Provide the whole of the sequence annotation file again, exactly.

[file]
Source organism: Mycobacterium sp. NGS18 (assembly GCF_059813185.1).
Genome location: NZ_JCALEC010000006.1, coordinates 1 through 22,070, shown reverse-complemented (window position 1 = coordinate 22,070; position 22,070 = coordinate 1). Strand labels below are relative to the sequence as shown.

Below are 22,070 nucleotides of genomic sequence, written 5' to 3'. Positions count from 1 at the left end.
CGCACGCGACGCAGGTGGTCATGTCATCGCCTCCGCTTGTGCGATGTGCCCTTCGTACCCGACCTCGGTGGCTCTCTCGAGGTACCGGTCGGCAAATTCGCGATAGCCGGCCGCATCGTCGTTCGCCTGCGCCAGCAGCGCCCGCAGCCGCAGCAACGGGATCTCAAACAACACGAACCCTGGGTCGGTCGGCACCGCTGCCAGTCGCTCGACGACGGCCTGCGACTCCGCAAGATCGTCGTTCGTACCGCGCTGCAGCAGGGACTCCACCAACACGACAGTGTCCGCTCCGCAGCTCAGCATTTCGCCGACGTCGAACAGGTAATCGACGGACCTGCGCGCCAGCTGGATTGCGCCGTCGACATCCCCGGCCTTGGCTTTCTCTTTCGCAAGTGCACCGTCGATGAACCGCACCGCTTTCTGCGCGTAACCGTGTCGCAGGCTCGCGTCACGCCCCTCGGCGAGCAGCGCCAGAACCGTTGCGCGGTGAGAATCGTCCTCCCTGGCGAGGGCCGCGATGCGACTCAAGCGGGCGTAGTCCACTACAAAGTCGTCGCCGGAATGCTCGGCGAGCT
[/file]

Source organism: Mycobacterium sp. NGS18 (assembly GCF_059813185.1).
Genome location: NZ_JCALEC010000006.1, coordinates 1 through 22,070, shown reverse-complemented (window position 1 = coordinate 22,070; position 22,070 = coordinate 1). Strand labels below are relative to the sequence as shown.

Below are 22,070 nucleotides of genomic sequence, written 5' to 3'. Positions count from 1 at the left end.
CGCACGCGACGCAGGTGGTCATGTCATCGCCTCCGCTTGTGCGATGTGCCCTTCGTACCCGACCTCGGTGGCTCTCTCGAGGTACCGGTCGGCAAATTCGCGATAGCCGGCCGCATCGTCGTTCGCCTGCGCCAGCAGCGCCCGCAGCCGCAGCAACGGGATCTCAAACAACACGAACCCTGGGTCGGTCGGCACCGCTGCCAGTCGCTCGACGACGGCCTGCGACTCCGCAAGATCGTCGTTCGTACCGCGCTGCAGCAGGGACTCCACCAACACGACAGTGTCCGCTCCGCAGCTCAGCATTTCGCCGACGTCGAACAGGTAATCGACGGACCTGCGCGCCAGCTGGATTGCGCCGTCGACATCCCCGGCCTTGGCTTTCTCTTTCGCAAGTGCACCGTCGATGAACCGCACCGCTTTCTGCGCGTAACCGTGTCGCAGGCTCGCGTCACGCCCCTCGGCGAGCAGCGCCAGAACCGTTGCGCGGTGAGAATCGTCCTCCCTGGCGAGGGCCGCGATGCGACTCAAGCGGGCGTAGTCCACTACAAAGTCGTCGCCGGAATGCTCGGCGAGCT